Remote IPs for specific renewal

I can see how that would make sense for the HTTP failures.
But I fail to see how that can explain the DNS errors.

Since I haven’t been able to replicate the DNS errors, I have been focusing on the HTTP failures.

Ok, so focusing on the times it did get DNS, yes, I agree that:

Do you have access to the logs?
[firewall/IPS/etc.]

On a completely different (parallel) train of thought…
Do you know if your DNS provider is supported by any ACME client API?

Unfortunately I do not have direct access to the firewall logs, because the block is done at the border router. I have asked my security group to look for logs going to our host but they have not yet replied. I was hoping to make their job easier with the list of source IPs for a given transaction date/time.

You could specify that the pertinent requests should all contain the “/.well-known/acme-challenge/” path.

That said, and yet on another (parallel) train of thought…
Do you have access to any other Web Server on the Internet that is NOT behind that same firewall?

Try check that none of these are blocked or throttled (assuming you only have IPv4 records for your domains):

18.196.17.13
18.216.110.187
18.219.177.57
3.120.126.223
54.202.29.69
66.133.109.36
34.222.229.130
52.15.254.228
64.78.149.164

I suspect though that building a comprehensive list of source IPs is going to be a bit difficult due to how Let’s Encrypt are doing multi-VA.

If you haven’t already read ACME v1/v2: Validating challenges from multiple network vantage points , it might help you.

Yes, for example, https://crt.sh/?q=narrative.kbase.us , which was successfully renewed earlier this month. We have other hosts at both sites which have renewed successfully this month; for example, https://crt.sh/?q=ci.kbase.us is at the same site and was renewed successfully.

I will check on these IP addresses, thanks. I have read the docs on validating from multiple vantage points, which is another reason I suspected we are blocking some IPs but not others (I see 66.133.109.36 in our webserver logs, for example).

I presume in reply to:

Two thoughts:

  • Can you move the site to that other (working) location?
  • Can you move it temporarily (just long enough to get a cert)?
    [if even only just a DNS change and then change it back - should prepare by lowering TTL first]

Note: not a fix - just kicks the can down the road a few months…

This site is not movable, and it would be very disruptive to move it temporarily. If it came to that, I would probably try to renew by hand with DNS validation. That would be unpleasant but I think it should work. The cert still has almost two weeks till it expires so I am hoping to avoid the can kicking.

Then you need to get your “border” patrol to understand that HTTP should be allowed (at least to your IP).

I think this lesson needs to be better publicized: HTTP is required… GLOBALLY.
HTTP can, and should, be “managed/controlled/secured” (pick any word that let’s you sleep at night) but needs to be allowed.
If only to redirect all HTTP to HTTPS.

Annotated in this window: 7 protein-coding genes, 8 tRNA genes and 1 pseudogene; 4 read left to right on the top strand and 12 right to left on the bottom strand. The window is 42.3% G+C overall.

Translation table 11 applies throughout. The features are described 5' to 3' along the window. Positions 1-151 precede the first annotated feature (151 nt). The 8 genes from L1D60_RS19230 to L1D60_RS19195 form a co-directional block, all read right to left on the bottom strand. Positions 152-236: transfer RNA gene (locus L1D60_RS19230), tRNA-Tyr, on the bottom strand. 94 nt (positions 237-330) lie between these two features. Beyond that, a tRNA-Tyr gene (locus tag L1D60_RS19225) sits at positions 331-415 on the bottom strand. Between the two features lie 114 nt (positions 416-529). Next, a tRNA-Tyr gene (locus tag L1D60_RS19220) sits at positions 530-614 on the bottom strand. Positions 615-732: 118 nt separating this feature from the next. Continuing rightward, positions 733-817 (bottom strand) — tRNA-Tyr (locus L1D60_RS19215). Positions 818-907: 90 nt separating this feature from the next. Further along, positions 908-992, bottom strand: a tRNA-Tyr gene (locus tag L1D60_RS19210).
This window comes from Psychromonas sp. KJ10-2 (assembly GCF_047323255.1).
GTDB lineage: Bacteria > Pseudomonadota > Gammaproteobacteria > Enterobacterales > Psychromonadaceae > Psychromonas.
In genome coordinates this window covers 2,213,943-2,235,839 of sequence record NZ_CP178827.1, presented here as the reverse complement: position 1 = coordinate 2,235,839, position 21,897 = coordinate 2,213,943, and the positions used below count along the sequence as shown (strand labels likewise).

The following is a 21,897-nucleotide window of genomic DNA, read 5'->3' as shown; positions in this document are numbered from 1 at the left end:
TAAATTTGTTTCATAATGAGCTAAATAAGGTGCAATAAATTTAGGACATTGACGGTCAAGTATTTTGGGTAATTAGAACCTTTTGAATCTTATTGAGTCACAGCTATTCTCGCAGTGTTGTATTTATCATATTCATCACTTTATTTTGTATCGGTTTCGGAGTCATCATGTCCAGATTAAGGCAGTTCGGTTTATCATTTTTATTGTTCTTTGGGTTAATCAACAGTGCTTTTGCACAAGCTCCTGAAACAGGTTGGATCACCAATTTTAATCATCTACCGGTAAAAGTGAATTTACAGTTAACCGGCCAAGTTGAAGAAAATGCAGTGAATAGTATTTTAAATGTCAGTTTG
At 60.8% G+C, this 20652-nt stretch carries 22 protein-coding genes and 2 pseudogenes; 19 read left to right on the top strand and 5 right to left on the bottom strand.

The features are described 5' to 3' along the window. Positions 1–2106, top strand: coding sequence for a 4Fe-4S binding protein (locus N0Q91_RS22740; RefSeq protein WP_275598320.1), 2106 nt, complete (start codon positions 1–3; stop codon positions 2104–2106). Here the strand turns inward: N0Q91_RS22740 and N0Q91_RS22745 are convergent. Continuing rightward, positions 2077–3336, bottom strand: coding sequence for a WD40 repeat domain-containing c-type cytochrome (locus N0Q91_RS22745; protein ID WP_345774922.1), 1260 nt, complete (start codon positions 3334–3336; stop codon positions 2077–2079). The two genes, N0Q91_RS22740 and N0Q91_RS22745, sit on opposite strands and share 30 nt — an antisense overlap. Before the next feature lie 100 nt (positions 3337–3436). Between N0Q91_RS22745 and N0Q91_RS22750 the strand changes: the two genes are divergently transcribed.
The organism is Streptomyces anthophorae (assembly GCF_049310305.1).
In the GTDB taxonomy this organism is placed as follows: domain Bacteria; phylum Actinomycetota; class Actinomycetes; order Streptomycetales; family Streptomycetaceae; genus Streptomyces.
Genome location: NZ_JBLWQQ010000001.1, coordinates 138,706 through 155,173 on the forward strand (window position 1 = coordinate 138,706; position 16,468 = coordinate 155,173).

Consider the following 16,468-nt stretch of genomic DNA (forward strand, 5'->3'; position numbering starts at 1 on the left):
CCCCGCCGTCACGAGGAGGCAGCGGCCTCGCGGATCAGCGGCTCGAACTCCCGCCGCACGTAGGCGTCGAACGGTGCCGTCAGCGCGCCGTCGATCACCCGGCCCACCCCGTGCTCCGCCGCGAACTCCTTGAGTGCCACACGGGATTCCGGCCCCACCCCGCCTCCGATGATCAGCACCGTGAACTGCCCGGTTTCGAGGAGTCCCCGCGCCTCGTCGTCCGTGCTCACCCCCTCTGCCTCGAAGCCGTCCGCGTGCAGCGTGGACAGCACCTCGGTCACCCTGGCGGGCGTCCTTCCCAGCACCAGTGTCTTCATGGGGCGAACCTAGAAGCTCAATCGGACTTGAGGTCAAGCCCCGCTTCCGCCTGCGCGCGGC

[which can be done by a single dedicated device - for all IPs behind/within that network]

Do NOT wait until the last minute.

The DNS resolution issues were a bit ironic – Let’s Encrypt’s secondary validation servers are currently run in AWS. (Not in GovCloud, of course.) Even if your network was inaccessible, you’d think they’d be able to successfully resolve your DNS records using your DNS server in AWS.

The GovCloud IP is in Great Britain [not global/anycast]?
Not sure if that plays any part in the DNS disruption.

Fortunately, my organization’s security staff are still awake, and found that some of the above IP addresses had been blocked for probing port 80. I do not know all the details yet, but they temporarily whitelisted the IP addresses in question, and I was able to successfully renew the cert.

I am trying to get more information on exactly what triggered the block at the border, which I hope to have tomorrow.

…and I will probably attempt at least a dry run of a DNS validation on one of our hosts so that I will know how to do it if this crops up again. (Perhaps that will expose more details of the DNS failures that were reported this afternoon.)

Security never sleeps!

Sweet; congrats!

I’m also interested, please copy me with whatever they find - thanks.

From what I’ve been told, it sounds like our organization’s IDS saw queries on port 80, from IPs whose PTRs were not to letsencrypt.org names, to enough internal hosts at our site, that it thought the IPs were an attack and triggered an automated block. They have said they will think about how to make the IDS less sensitive to this sort of blocking in the future.

I think it would be useful if the debug logs included which IPs failed to reach the server for validation, but it sounds like LE may be reluctant to do that.

We have another certificate which was expiring soon, and I was able to successfully renew it earlier today. So it seems like the issue is resolved, at least short term. At least I know what to look for if it does recur, and my security group is more aware of the details.

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